They were shot at, and still talk about it

B-17 bomber over Germany

An 8th Air Force B-17 on raid over Focke Wulf plant in Germany, 1943.

I’ve written about a couple of World War II veterans groups that continue to have regular meetings – the Lehigh Valley Chapter of the Veterans of the Battle of the Bulge, who meet the third Tuesday of every month at The Terrace restaurant in Walnutport, and the Lehigh Valley Chapter of the U.S. Submarine Veterans of World War II, who meet quarterly at the City View Diner in Whitehall.

Last week I finally got around to another group, called I Was Shot At, whose members are Army Air Force veterans of World War II and meet the first Thursday of every month at the City View. These are guys who flew on B-17 Flying Fortresses, B-24 Liberators, B-26 Marauders, P-51 Mustangs, P-47 Thunderbolts, even C-47 Gooney Birds. Their group has been around since 1991, so what’s my excuse for not going earlier?

They meet for breakfast.  They’re being served by 9 a.m. That’s asking a lot for an old newshound who works at night. But after I was invited by a fellow member of Calvary Moravian Church in Allentown, Milton Fett, and Calvin Frantz of Allentown, both from bomber units, I forced myself to get up and out of the house, got to the diner, sat with a dozen ex-airmen in their 80s and beyond and enjoyed a few stories, as well as coffee and a short stack of pancakes.

Calvin lent me a folder two-and-a-half inches thick that serves as the official record of I Was Shot At, or IWSA. It has a roster of more than 150 men, many of whom have since “earned their eternal wings.” It also has copies, carefully preserved, of newspaper, magazine and newsletter stories about the group and the war as it was fought in the air.

It was good to see my employer, The Morning Call, has had a bunch of stories about IWSA and its individual members over the years, from the likes of writers Jim Kelly, Stan Schaffer, Frank Whelan and Paul Carpenter. There’s even one I did in 2003 — Frank Speer’s account of his experiences as a P-51 fighter pilot in Europe, headlined “I could feel the bullets hitting my plane.”  http://www.mcall.com/news/warstories/all-frankspeer,0,2668864.story Speer has written three books, Wingman, The Debden Warbirds and One Down, One Dead.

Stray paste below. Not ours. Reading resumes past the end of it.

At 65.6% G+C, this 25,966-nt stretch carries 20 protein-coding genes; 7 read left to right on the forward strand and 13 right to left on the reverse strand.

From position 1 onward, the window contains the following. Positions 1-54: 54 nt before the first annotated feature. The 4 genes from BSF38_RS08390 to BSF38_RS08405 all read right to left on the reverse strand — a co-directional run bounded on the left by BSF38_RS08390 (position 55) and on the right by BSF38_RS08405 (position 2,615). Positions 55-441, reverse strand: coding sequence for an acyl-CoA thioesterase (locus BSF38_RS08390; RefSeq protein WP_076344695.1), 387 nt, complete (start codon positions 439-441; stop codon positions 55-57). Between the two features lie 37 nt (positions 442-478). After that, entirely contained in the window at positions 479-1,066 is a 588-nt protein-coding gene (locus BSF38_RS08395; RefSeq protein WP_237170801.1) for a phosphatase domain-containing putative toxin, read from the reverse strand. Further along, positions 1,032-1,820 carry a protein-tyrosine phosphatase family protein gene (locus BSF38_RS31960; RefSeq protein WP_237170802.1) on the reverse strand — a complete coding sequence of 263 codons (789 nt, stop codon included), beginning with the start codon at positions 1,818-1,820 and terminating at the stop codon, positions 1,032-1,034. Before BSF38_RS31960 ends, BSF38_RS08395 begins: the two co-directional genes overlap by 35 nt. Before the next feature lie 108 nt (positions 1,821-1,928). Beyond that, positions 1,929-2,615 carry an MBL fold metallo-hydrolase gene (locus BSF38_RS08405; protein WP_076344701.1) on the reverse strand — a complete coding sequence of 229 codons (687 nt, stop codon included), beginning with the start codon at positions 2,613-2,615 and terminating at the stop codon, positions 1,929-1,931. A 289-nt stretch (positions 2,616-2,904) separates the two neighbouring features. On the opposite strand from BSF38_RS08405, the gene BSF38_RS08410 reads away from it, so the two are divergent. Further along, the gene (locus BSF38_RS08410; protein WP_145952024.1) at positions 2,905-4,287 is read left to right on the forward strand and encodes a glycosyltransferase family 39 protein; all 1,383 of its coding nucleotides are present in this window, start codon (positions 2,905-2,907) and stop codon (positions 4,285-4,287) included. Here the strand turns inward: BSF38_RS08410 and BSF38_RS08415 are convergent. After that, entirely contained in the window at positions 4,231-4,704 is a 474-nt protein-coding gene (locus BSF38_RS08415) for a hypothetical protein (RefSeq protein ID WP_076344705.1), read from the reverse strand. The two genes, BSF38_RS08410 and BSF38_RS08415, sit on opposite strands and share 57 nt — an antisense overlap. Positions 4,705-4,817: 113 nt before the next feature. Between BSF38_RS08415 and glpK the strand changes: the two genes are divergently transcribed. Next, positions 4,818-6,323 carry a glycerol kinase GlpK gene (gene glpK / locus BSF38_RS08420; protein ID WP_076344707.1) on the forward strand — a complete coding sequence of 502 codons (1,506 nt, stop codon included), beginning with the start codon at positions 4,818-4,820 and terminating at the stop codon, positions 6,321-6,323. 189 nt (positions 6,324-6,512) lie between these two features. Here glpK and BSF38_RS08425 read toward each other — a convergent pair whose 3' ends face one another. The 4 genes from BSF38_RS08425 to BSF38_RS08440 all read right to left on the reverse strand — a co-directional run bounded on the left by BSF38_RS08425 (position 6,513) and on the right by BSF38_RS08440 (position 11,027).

Looking down the roster, I saw familiar names: the late Sam Benscoter, a B-24 bombardier/navigator, and the late Ed Glowka, a P-47 pilot, worked in The Morning Call newsroom many years ago; I never met them but knew of them. There’s B-17 pilot Lee Leaser, whom I interviewed in 1999 http://www.mcall.com/news/warstories/all-earlleaser,0,2607912.story. He died this year. Bob Reichard, a B-24 bombardier in WWII, told me his Korean War story in 1999 http://www.mcall.com/news/warstories/all-robertreichard,0,6303383.story. A prolific chronicler of his experiences, Bob wrote a book, One Soldier’s Story, and has a website, http://www.456thbombgroup.org/reichard.html. He and I have stayed in touch.

My friend Wendall Phillips, a C-47 radio operator, is on the list. He was a POW of the Germans and later served in the China-Burma-India Theater, where he was taken prisoner by the Japanese. Chris Showalter served with the Flying Tigers in China and painted the shark’s mouths on the fighter planes. He told me his story in 2008.   http://www.mcall.com/news/warstories/all-chrisshowalter,0,2301120.story

Regular attendance at the IWSA breakfasts has fallen off over the years. But you can still hear fascinating stories from the dozen or so onetime fliers who show up. So come join them sometime for an hour-and-a-half of fellowship, and shake hands with history.

It’s worth getting up for.

2 responses to “They were shot at, and still talk about it

  1. Gregg S. Heilman

    Can you tell me where Wendall Phillips, a C-47 radio operator lives now, or if he is alive.

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